by Kevin Walsh

WHAT could be one of the two last gaslight posts on public Manhattan streets can be found here, at Broadway and West 211th Street. The other one is on Patchin Place in Greenwich Village (see below). However, old photos reveal that these posts, in addition to holding gaslight fixtures, could also carry street signs and mailboxes. The only older photos I have reveal street signs on this post. However, gaslamps have not been commonly used on NYC streets since the early 1910s, so this pole may have originally carried a gaslamp and later, street signage.

Gaslamps first began to appear in NYC streets in the 1820s and were installed by two companies, The New York Gaslight Company and Manhattan Gas Light Company, which operated in two different parts of town, one below Grand Street and one above. They received light from gas lines below the street, but had to be turned on and off by lamplighters each morning and night. The one seen here was likely installed in the 1860s when Broadway was still known as Kingsbridge Road and the street grid and accompanying homes had not been built. However, the nearby Dyckman Farmhouse, dating from the colonial era, was already in place.

The gaslamp at the end of the dead end Patchin Place in Greenwich Village has long since been converted to electricity and received a different post top fixture than it had when it was a gaslamp. The post and ladder rest crossbar, though, are most likely original.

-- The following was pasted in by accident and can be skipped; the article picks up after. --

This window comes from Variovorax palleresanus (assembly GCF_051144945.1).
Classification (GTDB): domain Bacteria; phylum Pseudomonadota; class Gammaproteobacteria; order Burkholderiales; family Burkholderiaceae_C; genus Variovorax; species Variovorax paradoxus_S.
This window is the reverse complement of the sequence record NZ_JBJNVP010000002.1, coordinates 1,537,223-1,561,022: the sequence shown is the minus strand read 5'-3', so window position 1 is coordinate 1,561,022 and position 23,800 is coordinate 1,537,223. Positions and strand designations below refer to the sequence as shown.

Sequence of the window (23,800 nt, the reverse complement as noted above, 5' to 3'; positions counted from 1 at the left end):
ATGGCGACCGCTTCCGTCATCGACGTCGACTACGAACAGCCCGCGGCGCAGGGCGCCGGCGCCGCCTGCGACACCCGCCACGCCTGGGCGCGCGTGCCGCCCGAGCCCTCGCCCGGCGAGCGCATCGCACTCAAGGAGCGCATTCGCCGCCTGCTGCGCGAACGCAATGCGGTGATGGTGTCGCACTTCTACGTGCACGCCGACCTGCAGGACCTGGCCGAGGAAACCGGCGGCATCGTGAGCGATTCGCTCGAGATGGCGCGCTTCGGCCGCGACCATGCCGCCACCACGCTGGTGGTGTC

NYC’s King of Lampposts Bob Mulero has been merrily snapping away since 1978 and found a couple of gaslight stumps back then, one beside a high-pressure fire hydrant at Pearl Street and Coenties Alley. The post was surviving intact when tax photographers in 1940 found it. Note the el over Pearl Street, which survived until 1942.

Here’s another gaslight base that Bob found at Park Avenue and East 33rd. Long gone these days. The iron forger M.J. Drummond’s name is embossed on the base.

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lamont gary June 14, 2022 - 12:23 am

yo why you gaslightin’ me, dawg?

redstaterefugee June 14, 2022 - 10:42 am

Because NY’s media/political class can’t handle the truth. With Indian Point decommissioned, the only light left is gaslight.

Joe+Brennan June 14, 2022 - 10:17 am

We have gaslights in South Orange NJ that look the same as those from the crossbar down. On a walk one day I met and spoke with the man with the ladder that gets narrow at the top who goes up to replace burned-out mantles. He told me he cares for the ones in Glen Ridge too, the other hold-out town. It seems the poles are still manufactured somewhere, because once in a while an errant vehicle hits one and breaks it, and a replacement is installed a few days later. We do not have lamplighters. Instead the gas flow is reduced centrally during daylight hours and increased at night. This must mean the underground distribution pipes are separate from those running to houses.

chris June 14, 2022 - 12:01 pm

All the gaslamp on Patchin Place needs is one of those drunk dudes in
top hat and tails wrapped around it singing “How dry I am…(Hiccup!)”

Peter June 14, 2022 - 3:04 pm

Gaslights did not use natural gas but coal gas, sometimes called town gas, produced by heating coal.

Tom+M June 15, 2022 - 8:14 pm

Natural gas was replacing Manufactured gas in the 50’s. Lamp services were basically extinct by then but they would have used natural gas if they were still around. Every now & then an abandoned lamp service that was never completely cut off would be found

ira June 14, 2022 - 8:59 pm

Any Arc Lamps left?

Anonymous June 17, 2022 - 7:15 pm

Excellent article


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